Grace Potter looks to be the new young Queen of Rock and Roll. Consider this: there are good weekends and then there’s the one Grace Potter had to kick off December. After stealing the show at the ‘VH1 Divas Salute the Troops’ special, Potter and the Nocturnals rode that wave of publicity to the top of the iTunes album charts, knocking off the Beatles. She also has a key song in the new Disney animated film, ‘Tangled,‘ which toppled ‘Harry Potter’ at the box office.
“Oh my god, that’s f—ed up,” Potter exclaimed. “I’m kind of freaked about it right now. It’s a real event in our lives that we’ve been working towards, so it feels really well deserved on behalf of my bandmates, but also just amazing for myself too.”
During the years they’ve been building up to this success, the Nocturnals have developed what Potter called a “signature sound” — a blues-rock hybrid that, combined with her ferociousness on stage, has them dubbed by many as a live act not to be missed.
With that success, Potter — who’s in the midst of writing their next record — isn’t afraid of changing things up. “We are at the point in our career where we want to do something a little different,” she says. “That’s part of why I’m glad it took so long for us to get here; we’re still finding our sound. Now that we’ve got something going for ourselves, I’m ready to just crash it to the ground and start all over.”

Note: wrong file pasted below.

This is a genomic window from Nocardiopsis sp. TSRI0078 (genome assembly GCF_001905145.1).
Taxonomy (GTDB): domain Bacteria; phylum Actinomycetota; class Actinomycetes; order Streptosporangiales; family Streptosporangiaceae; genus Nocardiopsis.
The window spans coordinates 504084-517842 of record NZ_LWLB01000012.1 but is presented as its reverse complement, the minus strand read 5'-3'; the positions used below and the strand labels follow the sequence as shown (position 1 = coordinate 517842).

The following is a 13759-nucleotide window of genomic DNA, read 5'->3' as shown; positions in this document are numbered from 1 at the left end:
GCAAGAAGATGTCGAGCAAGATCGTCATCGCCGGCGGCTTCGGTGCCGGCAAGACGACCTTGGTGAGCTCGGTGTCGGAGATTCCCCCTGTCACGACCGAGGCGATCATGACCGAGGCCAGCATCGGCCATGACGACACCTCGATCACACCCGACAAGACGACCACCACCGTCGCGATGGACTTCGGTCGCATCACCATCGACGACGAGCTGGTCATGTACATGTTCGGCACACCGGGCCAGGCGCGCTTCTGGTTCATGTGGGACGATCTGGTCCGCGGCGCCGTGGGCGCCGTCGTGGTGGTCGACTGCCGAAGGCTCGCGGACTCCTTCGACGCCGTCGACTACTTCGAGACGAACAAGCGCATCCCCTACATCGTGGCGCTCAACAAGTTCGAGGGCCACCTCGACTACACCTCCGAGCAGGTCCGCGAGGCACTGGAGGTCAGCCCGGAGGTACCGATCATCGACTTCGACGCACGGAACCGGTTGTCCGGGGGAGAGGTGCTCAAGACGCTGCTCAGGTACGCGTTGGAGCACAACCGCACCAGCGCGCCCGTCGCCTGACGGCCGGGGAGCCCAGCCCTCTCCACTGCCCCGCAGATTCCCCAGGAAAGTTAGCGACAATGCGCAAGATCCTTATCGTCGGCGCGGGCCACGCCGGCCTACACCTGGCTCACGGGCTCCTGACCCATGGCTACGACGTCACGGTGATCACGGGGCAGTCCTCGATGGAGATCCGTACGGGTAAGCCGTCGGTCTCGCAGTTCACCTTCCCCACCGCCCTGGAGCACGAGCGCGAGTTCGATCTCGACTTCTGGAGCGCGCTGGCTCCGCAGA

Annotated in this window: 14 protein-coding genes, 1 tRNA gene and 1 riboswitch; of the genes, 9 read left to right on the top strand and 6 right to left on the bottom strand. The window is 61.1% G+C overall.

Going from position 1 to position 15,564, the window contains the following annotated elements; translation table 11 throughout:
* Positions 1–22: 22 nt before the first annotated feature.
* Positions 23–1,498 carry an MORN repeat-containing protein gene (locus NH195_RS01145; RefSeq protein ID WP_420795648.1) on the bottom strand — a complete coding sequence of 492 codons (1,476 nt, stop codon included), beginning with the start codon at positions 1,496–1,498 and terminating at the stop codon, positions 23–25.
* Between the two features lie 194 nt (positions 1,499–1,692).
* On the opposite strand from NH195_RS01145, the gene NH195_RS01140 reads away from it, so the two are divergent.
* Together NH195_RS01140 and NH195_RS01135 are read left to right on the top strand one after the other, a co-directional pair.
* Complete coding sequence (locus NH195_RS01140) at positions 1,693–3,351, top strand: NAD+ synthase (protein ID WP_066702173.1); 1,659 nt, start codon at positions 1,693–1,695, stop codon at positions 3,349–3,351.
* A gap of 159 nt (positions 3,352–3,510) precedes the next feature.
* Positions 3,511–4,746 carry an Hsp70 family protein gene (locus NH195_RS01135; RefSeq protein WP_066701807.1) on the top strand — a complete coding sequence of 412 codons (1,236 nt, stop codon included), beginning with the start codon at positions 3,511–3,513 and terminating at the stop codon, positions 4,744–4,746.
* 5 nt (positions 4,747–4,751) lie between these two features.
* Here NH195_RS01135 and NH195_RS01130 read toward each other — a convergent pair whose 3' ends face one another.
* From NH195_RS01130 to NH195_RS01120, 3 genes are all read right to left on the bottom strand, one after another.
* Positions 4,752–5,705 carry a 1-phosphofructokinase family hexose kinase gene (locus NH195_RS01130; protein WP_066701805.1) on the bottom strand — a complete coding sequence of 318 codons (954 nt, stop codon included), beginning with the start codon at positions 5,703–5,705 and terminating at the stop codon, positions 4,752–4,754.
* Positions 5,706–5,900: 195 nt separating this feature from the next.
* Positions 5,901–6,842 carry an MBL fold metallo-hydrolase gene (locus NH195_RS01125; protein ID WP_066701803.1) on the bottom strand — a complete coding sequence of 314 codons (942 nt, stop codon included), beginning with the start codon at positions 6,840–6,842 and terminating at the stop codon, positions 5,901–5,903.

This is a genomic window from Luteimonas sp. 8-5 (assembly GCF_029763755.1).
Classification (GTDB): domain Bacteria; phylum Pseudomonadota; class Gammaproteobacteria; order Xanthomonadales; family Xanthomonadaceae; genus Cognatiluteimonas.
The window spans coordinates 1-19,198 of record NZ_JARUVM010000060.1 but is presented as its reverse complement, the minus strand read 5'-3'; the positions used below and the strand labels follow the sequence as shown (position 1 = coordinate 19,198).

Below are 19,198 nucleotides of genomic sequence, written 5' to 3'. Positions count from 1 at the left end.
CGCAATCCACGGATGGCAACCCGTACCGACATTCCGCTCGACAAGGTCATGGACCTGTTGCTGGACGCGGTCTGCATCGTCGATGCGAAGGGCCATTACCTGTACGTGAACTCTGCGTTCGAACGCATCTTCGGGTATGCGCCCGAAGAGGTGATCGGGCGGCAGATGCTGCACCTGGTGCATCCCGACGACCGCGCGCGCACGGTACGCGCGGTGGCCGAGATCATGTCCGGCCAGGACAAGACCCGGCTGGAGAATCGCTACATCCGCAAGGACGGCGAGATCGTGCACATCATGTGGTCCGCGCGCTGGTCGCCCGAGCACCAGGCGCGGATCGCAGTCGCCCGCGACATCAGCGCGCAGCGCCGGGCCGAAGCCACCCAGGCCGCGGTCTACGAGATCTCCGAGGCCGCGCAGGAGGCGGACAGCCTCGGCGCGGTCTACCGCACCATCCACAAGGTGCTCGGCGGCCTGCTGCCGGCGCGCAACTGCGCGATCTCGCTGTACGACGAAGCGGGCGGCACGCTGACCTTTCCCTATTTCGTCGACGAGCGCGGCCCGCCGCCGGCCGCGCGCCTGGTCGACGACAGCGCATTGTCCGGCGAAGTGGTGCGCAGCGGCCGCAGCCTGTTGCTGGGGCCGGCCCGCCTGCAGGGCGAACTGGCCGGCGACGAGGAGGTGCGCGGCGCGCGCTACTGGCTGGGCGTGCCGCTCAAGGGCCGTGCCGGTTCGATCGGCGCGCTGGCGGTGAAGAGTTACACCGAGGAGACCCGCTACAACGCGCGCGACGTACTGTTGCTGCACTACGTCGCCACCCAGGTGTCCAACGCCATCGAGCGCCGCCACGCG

The next record could go in a lot of amazing directions based on Potter’s influences and collaborations. “We’re getting into a lot more electronic stuff like LCD Soundsystem. We saw them at Austin City Limits and I was completely obsessed,” she says. “Not that LCD Soundsystem has anything to do with us, but I kind of love that. Even if you can’t hear it when you’re making a record, influences are found everywhere. It might be a cool Radiohead track with a sound on it that you want to use.”
She also found a friend and inspiration in country star Kenny Chesney. “I thought I knew everything there was to know about country music. I kind of wrote it off and filed it away. But doing that record with him, and that song in particular, ‘You and Tequila,’ really opened my mind to how amazing that whole world of songwriting is,” she says. “I went down to Nashville and the process of songwriting in Nashville, I loved it. It’s really organic. I made a lifelong friend in Kenny. He was texting me all night in ‘VH1 Divas’ telling me how proud he was of me.”
Brian Miller is the Publisher and co-Editor of Vivascene. A former record store owner and business writer, his interests range from vinyl records and high-end audio to design, photography, and succinct writing. Email: firstname.lastname@example.org